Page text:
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Social Entrepreneurship, Intrapreneurship, and Social Value Creation
Relevance for Contemporary Social Work Practice
Monica Nandan, Tricia B. Bent-Goodley, and Gokul Mandayam, Editors
ISBN: 978-0-87101-538-9. 2019. Item #5389. 304 pages.
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Innovators. Pioneers. Change agents. Social entrepreneurs challenge the assumption that social good and entrepreneurialism are incompatible. Building on social workers’ long history of innovation promoting social justice and change for the common good, this informative book explores the trends, organizational practices, and broad system-level advances that drive contemporary social work.

Social Entrepreneurship, Intrapreneurship, and Social Value Creation presents innovative, adaptable, and scalable strategies to complex social and human problems. Sharing their deep knowledge and personal experiences, the authors provide concepts, principles, skills, and practical examples of entrepreneurial and intrapreneurial social work across the globe.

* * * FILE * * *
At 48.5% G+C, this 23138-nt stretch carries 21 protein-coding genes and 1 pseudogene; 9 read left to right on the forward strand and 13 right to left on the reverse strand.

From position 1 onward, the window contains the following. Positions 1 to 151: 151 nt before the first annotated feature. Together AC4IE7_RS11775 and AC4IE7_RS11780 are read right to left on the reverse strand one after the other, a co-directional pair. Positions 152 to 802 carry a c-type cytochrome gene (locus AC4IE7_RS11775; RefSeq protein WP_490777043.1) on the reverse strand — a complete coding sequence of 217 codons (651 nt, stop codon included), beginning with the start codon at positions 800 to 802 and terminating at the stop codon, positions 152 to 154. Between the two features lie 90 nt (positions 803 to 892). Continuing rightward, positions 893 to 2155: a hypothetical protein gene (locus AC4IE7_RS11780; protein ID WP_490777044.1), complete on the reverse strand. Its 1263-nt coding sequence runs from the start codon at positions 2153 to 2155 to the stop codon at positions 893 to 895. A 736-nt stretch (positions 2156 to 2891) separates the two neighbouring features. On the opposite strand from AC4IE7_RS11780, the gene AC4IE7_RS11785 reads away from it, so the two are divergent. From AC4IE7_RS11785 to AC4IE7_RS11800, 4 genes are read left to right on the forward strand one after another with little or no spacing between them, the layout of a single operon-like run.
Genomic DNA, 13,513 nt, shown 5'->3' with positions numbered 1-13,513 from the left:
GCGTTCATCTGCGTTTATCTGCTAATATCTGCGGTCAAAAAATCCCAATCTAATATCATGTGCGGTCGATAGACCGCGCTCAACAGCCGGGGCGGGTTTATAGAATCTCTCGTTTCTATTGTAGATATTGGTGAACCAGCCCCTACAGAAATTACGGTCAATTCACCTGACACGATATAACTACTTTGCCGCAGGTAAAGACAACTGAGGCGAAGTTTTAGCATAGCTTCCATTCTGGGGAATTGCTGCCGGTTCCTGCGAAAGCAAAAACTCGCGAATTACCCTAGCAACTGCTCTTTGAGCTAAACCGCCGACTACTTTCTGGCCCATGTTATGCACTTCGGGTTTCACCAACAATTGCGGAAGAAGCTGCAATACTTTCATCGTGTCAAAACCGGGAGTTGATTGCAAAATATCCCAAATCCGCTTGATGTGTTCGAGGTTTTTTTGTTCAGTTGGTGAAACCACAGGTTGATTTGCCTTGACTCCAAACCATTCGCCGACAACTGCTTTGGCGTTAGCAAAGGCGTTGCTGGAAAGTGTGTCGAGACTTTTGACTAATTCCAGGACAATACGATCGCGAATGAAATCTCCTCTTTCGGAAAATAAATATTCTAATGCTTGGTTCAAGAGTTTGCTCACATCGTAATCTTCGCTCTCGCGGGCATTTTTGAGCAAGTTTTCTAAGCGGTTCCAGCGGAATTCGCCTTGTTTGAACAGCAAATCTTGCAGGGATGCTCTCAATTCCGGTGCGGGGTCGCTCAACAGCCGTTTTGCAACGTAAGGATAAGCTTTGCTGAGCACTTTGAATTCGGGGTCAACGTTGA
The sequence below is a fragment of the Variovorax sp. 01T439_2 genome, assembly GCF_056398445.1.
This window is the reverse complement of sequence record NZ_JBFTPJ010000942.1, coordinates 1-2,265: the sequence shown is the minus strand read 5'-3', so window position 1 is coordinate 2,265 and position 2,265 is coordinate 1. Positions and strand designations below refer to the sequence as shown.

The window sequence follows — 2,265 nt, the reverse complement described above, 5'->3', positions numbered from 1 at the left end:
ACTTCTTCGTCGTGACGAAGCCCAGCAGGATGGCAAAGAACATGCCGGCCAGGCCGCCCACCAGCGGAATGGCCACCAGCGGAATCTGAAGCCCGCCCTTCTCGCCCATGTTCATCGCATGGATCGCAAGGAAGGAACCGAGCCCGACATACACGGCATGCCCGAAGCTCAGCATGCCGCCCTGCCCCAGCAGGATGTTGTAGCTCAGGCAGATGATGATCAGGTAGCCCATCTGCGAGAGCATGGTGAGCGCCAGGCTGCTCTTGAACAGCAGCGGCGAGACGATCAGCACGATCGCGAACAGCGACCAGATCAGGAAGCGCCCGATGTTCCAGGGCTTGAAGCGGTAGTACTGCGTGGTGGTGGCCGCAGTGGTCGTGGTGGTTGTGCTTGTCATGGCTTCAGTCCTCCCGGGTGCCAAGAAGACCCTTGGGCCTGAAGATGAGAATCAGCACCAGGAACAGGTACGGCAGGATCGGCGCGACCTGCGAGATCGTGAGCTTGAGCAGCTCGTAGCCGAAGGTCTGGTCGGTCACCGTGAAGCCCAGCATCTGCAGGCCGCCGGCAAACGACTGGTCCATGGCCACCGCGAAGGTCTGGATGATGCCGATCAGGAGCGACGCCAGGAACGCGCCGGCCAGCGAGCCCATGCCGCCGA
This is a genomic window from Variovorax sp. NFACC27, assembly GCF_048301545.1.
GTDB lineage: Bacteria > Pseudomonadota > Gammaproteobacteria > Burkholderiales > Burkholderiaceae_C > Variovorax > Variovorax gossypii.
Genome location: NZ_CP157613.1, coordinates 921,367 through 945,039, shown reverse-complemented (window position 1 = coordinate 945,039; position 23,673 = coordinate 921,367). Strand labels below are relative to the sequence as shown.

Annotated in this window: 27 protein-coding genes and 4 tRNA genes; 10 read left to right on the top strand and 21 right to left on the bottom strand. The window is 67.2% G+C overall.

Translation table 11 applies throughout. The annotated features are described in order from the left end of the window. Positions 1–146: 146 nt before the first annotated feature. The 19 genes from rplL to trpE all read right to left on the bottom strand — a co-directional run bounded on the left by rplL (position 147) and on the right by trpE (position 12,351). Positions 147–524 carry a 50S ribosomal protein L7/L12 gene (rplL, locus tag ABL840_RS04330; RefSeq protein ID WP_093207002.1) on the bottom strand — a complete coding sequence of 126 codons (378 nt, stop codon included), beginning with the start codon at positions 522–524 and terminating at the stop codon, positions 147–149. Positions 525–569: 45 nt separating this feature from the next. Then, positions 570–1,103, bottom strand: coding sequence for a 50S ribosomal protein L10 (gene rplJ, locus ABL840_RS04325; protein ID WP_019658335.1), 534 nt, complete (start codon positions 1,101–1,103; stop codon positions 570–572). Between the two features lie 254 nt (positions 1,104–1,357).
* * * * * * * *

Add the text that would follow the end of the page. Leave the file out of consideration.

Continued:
Using real-world scenarios throughout, the authors demonstrate how social innovation, entrepreneurship, and value chain approaches can shift from a business-only model to the core of social work practice. In every chapter, they show how social entrepreneurship can be applied to a specific area of practice, deeply connecting the related social work values and ethics to each enterprise.

Written for both existing and budding social entrepreneurs, this bold work demonstrates how to implement the innovative mezzo and macro practices that promote positive change.

Note: eBooks may be purchased online in single quantities only. To purchase multiple eBook copies, please contact naswpress@brightkey.net.